Trump declares opioid crisis a "national emergency"

Last Updated Aug 10, 2017 5:14 PM EDT

BEDMINSTER, New Jersey — President Donald Trump is officially declaring the opioid crisis a "national emergency."

"The opioid crisis is an emergency and I'm saying officially right now it is an emergency," Mr. Trump said. "It's a national emergency. We're going to spend a lot of time, a lot of effort and a lot of money on the opioid crisis" 

Mr. Trump made the announcement before holding a security briefing Thursday at his golf course in Bedminster, New Jersey.

"We're going to draw it up and we're going to make it a national emergency. It is a serious problem, the likes of which we have never had," he said. "You know when I was growing up they had the LSD and they had certain generations of drugs. There's never been anything like what's happened to this country over the last four or five years."

Attorney General Jeff Sessions said in a statement Thursday night that he "applauded" Mr. Trump's announcement.

"Just last week the Department of Justice announced its new Opioid Fraud and Abuse Detection Unit and we continue to follow the President's lead and use every tool we have to combat this deadly crisis," Sessions said.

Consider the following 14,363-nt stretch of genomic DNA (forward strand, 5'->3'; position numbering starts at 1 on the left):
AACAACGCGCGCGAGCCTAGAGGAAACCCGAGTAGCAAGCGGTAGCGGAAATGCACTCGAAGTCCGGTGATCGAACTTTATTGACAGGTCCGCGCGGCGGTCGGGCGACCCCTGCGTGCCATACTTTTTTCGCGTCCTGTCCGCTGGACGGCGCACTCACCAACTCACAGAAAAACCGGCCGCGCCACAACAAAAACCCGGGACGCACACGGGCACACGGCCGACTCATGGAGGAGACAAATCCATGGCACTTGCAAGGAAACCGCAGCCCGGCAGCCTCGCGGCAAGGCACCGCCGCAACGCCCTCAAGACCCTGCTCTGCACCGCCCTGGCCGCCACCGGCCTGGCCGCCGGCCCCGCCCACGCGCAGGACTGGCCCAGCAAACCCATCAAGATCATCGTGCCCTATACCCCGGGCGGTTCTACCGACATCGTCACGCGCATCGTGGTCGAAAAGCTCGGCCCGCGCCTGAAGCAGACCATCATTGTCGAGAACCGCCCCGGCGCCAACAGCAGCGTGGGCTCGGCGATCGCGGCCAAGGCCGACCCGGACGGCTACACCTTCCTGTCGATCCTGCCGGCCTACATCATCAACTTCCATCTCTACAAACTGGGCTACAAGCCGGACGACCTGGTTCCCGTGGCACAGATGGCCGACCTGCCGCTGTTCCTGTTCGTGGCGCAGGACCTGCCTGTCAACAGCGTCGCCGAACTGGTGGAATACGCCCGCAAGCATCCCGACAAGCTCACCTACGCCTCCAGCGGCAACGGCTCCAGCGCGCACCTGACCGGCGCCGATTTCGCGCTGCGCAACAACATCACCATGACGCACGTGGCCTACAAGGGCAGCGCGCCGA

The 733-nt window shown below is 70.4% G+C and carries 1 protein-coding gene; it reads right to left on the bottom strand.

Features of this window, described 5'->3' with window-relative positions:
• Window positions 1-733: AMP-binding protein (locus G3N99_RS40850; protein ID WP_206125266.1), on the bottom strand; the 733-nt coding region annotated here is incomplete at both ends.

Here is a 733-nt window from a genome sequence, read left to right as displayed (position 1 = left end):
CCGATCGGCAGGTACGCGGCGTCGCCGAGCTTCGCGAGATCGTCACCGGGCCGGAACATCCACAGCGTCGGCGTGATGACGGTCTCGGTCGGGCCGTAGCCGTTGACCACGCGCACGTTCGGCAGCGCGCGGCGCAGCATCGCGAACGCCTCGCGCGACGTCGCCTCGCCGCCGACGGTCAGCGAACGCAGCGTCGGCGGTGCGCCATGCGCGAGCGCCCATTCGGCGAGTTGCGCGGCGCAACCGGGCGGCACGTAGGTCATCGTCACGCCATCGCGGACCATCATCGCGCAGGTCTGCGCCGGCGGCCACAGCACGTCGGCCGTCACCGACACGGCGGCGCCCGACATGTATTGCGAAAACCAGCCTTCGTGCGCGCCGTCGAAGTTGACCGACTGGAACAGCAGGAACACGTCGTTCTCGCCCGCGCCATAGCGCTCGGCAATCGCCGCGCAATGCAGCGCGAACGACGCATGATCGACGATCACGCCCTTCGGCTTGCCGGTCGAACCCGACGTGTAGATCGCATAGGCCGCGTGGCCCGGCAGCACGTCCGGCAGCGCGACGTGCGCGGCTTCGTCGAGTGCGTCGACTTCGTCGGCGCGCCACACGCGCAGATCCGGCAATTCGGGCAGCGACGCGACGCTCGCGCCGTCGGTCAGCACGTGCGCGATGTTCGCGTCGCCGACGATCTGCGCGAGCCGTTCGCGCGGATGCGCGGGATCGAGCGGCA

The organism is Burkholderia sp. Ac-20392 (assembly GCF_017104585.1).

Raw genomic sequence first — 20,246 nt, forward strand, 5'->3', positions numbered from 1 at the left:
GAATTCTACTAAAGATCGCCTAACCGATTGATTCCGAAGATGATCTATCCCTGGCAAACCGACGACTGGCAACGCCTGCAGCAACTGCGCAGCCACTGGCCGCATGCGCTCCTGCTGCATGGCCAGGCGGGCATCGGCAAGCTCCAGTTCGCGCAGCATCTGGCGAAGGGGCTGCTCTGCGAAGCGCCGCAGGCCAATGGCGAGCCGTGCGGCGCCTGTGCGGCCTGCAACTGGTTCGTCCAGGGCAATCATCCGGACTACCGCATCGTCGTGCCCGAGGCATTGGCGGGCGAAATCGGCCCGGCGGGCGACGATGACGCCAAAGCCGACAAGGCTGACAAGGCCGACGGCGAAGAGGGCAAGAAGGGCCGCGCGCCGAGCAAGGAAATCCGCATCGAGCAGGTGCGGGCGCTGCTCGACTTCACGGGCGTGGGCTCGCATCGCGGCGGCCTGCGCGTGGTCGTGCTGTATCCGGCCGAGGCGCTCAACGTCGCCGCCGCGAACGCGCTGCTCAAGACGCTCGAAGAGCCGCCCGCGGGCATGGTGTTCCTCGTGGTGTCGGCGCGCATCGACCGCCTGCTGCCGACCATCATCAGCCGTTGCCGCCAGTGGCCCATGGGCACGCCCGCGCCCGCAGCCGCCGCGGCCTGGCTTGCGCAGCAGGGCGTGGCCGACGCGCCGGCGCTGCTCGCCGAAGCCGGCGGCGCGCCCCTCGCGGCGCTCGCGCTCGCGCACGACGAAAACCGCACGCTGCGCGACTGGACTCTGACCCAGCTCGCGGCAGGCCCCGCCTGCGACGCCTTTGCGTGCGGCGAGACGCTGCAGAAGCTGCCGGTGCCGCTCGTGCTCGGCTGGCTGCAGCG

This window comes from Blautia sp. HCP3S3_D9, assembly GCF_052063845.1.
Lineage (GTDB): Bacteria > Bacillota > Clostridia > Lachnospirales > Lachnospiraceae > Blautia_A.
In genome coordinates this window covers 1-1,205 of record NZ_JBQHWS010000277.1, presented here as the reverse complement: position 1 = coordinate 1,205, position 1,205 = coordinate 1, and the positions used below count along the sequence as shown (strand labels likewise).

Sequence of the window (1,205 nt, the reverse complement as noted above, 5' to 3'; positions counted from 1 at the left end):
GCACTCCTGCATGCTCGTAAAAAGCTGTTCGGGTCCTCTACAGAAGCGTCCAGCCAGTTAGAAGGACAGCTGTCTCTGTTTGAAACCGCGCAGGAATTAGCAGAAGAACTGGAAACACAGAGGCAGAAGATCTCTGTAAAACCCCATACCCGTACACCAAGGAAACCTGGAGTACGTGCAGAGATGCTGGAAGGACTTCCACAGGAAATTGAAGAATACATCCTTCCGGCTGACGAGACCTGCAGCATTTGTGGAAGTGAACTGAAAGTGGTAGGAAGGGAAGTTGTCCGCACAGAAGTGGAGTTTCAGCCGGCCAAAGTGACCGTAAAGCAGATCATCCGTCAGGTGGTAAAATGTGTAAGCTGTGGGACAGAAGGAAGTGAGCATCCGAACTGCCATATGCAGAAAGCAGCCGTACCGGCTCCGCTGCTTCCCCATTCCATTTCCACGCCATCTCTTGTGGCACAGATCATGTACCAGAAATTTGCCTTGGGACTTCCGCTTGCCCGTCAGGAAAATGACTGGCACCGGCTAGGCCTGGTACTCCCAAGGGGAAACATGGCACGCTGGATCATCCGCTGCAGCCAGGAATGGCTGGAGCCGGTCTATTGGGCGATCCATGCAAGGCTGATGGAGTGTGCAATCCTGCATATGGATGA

Two million Americans are addicted to prescription opioids, according to the American Society of Addiction Medicine. An additional 600,000 are addicted to heroin and some estimates say over 59,000 people died from drug overdose deaths in 2016.

While Mr. Trump has spoken about the opioid epidemic since his days as a presidential candidate, he also said that the issue is not unique to the United States. 

"And I have to say this in all fairness, this is a worldwide problem," Mr. Trump said Thursday. "Not just a United States problem, this is happening worldwide. But this is a national emergency and we are drawing documents now to so attest." 

A drug commission convened by Mr. Trump recently called for a national emergency declaration to help deal with the opioid crisis.

Health and Human Services Secretary Tom Price earlier this week seemed to suggest the president was leaning against the recommendation when he said the administration could deploy the necessary resources and attention without declaring a national emergency.

Still, Price stressed that "all things" were "on the table for the president."